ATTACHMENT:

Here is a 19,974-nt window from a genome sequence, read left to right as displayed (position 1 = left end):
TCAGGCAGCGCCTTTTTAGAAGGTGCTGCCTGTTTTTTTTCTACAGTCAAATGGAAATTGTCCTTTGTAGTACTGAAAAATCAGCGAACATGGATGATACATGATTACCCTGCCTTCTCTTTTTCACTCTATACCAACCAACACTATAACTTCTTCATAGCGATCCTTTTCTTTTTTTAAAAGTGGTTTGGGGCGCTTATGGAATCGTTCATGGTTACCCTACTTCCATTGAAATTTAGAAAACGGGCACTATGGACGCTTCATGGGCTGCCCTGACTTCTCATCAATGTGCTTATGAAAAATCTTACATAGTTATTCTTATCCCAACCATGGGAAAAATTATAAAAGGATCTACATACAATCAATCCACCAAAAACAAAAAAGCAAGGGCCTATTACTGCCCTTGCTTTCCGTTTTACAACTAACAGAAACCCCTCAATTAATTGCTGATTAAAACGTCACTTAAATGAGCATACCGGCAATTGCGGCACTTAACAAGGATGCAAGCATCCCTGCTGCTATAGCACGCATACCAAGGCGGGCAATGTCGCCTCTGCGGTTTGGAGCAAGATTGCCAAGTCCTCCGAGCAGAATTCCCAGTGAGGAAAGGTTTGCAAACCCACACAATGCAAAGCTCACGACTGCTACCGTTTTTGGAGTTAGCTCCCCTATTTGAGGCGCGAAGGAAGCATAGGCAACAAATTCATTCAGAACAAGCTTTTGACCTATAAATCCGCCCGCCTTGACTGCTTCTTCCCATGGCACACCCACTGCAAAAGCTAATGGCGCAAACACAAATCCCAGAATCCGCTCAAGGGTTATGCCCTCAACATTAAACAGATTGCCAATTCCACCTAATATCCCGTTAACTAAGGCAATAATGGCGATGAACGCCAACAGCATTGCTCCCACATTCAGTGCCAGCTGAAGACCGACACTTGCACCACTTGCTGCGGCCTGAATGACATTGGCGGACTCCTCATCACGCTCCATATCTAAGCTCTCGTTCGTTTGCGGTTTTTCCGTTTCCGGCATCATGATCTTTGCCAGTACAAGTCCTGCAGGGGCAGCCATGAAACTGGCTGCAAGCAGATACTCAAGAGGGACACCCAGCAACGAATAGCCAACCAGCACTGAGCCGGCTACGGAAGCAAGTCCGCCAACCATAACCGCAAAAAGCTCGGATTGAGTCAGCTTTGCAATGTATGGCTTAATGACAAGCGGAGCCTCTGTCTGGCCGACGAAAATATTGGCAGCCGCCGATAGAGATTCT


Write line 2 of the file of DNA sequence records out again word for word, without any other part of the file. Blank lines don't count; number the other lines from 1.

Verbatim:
TCAGGCAGCGCCTTTTTAGAAGGTGCTGCCTGTTTTTTTTCTACAGTCAAATGGAAATTGTCCTTTGTAGTACTGAAAAATCAGCGAACATGGATGATACATGATTACCCTGCCTTCTCTTTTTCACTCTATACCAACCAACACTATAACTTCTTCATAGCGATCCTTTTCTTTTTTTAAAAGTGGTTTGGGGCGCTTATGGAATCGTTCATGGTTACCCTACTTCCATTGAAATTTAGAAAACGGGCACTATGGACGCTTCATGGGCTGCCCTGACTTCTCATCAATGTGCTTATGAAAAATCTTACATAGTTATTCTTATCCCAACCATGGGAAAAATTATAAAAGGATCTACATACAATCAATCCACCAAAAACAAAAAAGCAAGGGCCTATTACTGCCCTTGCTTTCCGTTTTACAACTAACAGAAACCCCTCAATTAATTGCTGATTAAAACGTCACTTAAATGAGCATACCGGCAATTGCGGCACTTAACAAGGATGCAAGCATCCCTGCTGCTATAGCACGCATACCAAGGCGGGCAATGTCGCCTCTGCGGTTTGGAGCAAGATTGCCAAGTCCTCCGAGCAGAATTCCCAGTGAGGAAAGGTTTGCAAACCCACACAATGCAAAGCTCACGACTGCTACCGTTTTTGGAGTTAGCTCCCCTATTTGAGGCGCGAAGGAAGCATAGGCAACAAATTCATTCAGAACAAGCTTTTGACCTATAAATCCGCCCGCCTTGACTGCTTCTTCCCATGGCACACCCACTGCAAAAGCTAATGGCGCAAACACAAATCCCAGAATCCGCTCAAGGGTTATGCCCTCAACATTAAACAGATTGCCAATTCCACCTAATATCCCGTTAACTAAGGCAATAATGGCGATGAACGCCAACAGCATTGCTCCCACATTCAGTGCCAGCTGAAGACCGACACTTGCACCACTTGCTGCGGCCTGAATGACATTGGCGGACTCCTCATCACGCTCCATATCTAAGCTCTCGTTCGTTTGCGGTTTTTCCGTTTCCGGCATCATGATCTTTGCCAGTACAAGTCCTGCAGGGGCAGCCATGAAACTGGCTGCAAGCAGATACTCAAGAGGGACACCCAGCAACGAATAGCCAACCAGCACTGAGCCGGCTACGGAAGCAAGTCCGCCAACCATAACCGCAAAAAGCTCGGATTGAGTCAGCTTTGCAATGTATGGCTTAATGACAAGCGGAGCCTCTGTCTGGCCGACGAAAATATTGGCAGCCGCCGATAGAGATTCT